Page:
Author Topic: Disassociative Identity Disorder and Set  (Read 152 times)

Xepera maSet

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Disassociative Identity Disorder and Set
« on: April 04, 2019, 07:12:14 pm »
Bernardo Kastrup is an idealist philosopher we've talked about more and more in Setianism. He believes that all reduces to mind/experience, which to us would likely be identified with Set. Unlike most Setians, he does not see a duality of matter and mind, but that matter was created by mind, intentionally or no. He goes on to compare our individual minds relationship to the original consciousness as similar to Disassociative Identity Disorder. Let's look at what he says:

"As discussed above, the empirical  motivation for positing  dissociation  as the explanation for Fact  6  is  the  clinical  condition called  Dissociative Identity Disorder  (DID). There has been  debate about the authenticity of  DID. After all,  it  is  conceivable that  patients could fake it. Research, however, has confirmed DID’s legitimacy (for an  overview, see [21]  (pp.  167–174)). Two very recent studies are particularly  interesting to  highlight.  In  2015,  doctors  reported  on  the  case  of  a  German woman who  exhibited  a variety of  alters [22].  Peculiarly,  some of her alters claimed to be blind while others could  see  normally. Through  EEGs, the  doctors  were  able  to ascertain  that  the brain activity normally  associated with  sight wasn’t  present while a blind  alter was in  control  of  the woman’s body, even  though her eyes were open. When  a  sighted alter  assumed control,  the  usual brain activity returned.  This is  a  sobering  result  that  shows the  literally  blinding  power  of dissociation. whoexhibited a variety of alters [22]....

Finally, there is also compelling evidence that alters can remain conscious and self-aware even when not in control of the body. In Morton Prince’s well-known study of the ‘Miss Beauchamp’ case of DID, one of the alters “was a co-conscious personality in a deeper sense. When she was not interacting with the world, she did not become dormant, but persisted and was active” [21] (p. 318). Braude’s more recent work corroborates the view that alters can be co-conscious. He points to the struggle of  different alters  for executive  control of  the body  and the fact that  alters “might intervene in the  lives of  others  (i.e., other alters),  intentionally interfering  with  their interests and activities,  or at  least  playing mischief  on  them” [20]  (p.  68)....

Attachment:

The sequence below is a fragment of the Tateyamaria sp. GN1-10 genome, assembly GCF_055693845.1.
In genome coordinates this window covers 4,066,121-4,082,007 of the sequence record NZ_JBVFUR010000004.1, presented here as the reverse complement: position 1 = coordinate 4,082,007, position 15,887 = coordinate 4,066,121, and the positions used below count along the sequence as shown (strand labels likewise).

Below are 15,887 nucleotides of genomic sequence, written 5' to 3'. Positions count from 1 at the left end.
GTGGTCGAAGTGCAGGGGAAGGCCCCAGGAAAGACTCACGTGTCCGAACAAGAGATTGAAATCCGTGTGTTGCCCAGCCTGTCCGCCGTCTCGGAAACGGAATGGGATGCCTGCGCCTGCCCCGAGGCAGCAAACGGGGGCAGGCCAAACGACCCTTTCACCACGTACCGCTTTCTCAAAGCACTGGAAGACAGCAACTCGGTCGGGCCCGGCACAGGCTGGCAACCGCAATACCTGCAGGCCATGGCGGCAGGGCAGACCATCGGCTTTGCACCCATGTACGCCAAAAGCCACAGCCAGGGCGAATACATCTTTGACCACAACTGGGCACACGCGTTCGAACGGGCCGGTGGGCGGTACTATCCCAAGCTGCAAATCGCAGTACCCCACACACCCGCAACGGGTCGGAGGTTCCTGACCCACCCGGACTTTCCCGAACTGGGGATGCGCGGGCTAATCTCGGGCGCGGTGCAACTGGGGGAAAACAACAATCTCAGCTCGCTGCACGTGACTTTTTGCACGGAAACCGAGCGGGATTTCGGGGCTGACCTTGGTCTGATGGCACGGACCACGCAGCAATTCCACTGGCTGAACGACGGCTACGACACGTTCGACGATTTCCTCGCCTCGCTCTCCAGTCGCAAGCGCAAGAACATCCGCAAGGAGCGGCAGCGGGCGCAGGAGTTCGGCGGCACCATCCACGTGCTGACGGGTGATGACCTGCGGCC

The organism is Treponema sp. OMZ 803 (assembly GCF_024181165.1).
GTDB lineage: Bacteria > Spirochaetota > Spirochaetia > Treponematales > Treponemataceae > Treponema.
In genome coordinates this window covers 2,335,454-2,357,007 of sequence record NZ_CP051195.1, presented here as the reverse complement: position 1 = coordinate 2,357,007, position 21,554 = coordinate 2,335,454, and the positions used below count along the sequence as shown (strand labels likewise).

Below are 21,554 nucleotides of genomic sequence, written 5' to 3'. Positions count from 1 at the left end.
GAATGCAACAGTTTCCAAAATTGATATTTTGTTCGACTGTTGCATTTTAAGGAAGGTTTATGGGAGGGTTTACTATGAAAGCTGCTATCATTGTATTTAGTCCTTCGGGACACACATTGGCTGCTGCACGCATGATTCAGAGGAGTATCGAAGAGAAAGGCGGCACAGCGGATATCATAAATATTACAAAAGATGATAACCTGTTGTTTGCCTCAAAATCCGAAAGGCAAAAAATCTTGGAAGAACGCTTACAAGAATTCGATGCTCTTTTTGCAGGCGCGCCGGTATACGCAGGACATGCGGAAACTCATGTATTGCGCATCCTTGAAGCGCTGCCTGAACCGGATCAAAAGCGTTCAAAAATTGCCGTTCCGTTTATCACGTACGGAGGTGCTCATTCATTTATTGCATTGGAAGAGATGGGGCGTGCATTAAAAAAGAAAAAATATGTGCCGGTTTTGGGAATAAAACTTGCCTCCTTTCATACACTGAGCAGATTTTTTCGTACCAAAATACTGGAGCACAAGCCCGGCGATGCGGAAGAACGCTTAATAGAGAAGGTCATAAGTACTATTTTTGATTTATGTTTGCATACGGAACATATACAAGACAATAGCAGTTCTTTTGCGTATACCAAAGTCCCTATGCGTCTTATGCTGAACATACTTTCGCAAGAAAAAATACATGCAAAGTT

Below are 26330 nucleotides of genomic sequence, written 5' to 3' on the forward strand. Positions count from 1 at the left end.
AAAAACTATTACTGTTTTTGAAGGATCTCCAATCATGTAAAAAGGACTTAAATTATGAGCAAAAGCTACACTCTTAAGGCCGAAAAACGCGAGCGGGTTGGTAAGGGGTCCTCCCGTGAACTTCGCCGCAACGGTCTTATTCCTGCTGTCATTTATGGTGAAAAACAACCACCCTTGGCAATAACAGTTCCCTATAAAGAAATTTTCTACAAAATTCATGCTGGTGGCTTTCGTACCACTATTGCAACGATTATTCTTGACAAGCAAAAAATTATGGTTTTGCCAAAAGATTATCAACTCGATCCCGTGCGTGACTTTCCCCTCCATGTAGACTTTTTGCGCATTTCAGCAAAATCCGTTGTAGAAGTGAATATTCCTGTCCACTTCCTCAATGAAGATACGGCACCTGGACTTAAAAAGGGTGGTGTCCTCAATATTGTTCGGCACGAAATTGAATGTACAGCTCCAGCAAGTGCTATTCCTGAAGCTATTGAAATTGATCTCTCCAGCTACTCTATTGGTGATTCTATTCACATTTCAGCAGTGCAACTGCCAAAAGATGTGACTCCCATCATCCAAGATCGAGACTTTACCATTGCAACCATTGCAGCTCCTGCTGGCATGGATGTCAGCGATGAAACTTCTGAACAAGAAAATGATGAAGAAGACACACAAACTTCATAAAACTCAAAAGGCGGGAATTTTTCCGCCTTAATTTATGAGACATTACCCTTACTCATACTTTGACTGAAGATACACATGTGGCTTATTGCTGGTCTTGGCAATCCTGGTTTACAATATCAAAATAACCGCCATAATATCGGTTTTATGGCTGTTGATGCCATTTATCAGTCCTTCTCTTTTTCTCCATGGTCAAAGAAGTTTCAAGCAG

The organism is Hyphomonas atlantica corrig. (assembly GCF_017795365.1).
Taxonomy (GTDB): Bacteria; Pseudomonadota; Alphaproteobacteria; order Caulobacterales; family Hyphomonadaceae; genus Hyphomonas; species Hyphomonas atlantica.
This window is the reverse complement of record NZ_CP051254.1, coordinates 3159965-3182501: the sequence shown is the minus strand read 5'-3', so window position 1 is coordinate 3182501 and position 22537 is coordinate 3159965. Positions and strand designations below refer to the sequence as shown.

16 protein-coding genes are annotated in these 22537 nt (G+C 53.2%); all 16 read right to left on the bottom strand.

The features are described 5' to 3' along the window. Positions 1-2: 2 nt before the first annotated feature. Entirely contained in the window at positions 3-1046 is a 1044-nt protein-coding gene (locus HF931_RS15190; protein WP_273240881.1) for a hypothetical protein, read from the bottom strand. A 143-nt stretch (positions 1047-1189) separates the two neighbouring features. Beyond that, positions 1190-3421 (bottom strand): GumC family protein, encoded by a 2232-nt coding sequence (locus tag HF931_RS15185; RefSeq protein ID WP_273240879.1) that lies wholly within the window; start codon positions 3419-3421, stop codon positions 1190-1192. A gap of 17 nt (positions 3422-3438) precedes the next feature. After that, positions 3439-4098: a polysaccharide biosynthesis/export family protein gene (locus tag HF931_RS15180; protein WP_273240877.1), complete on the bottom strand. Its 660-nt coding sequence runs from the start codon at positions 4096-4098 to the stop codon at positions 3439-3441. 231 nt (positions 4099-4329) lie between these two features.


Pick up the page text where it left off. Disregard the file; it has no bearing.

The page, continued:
As seen above, dissociation is an empirically established phenomenon known to occur in experiential space, which can lead to the formation of co-conscious alters. And since TWE is universal experiential space (Inference  3), it  is  empirically coherent to posit—as Inference 4 does—that  top-down dissociation leads to the  formation of  discrete but concurrently conscious centers of experience  within the otherwise unitary TWE."


This sums up Kastrup's ideas on DID. Now let's break this down.

1. Consciousness is the one and only certainty, you know "I exist" is true and cannot be false.

2. Disassociate Identity Disorder occurs in consciousness. This is an empirically proven fact as Kastrup discusses above. In DID each identity is real and somewhat autonomous, to the point where the identity can control the physiology of the body (such as the blind woman above). The identities coexist but are equally real.

3. So, it is possible individual minds : consciousness itself :: alters : individual minds.

4. Whatever "matter" is, it correlates with DID in consciousness itself. In other words, alters of consciousness itself are within "material" bodies.

5. Therefore, it is possible that foundational consciousness created matter, intentionally or otherwise, to create alters (other conscious beings).

Now, let's go through and look at the explanations/defences of all this.

1. Self explanatory - "I exist" cannot be false. We know consciosness directly and axiomatically, and everything else including matter and other minds are known through consciousness.

2. #2 is simply scientific fact.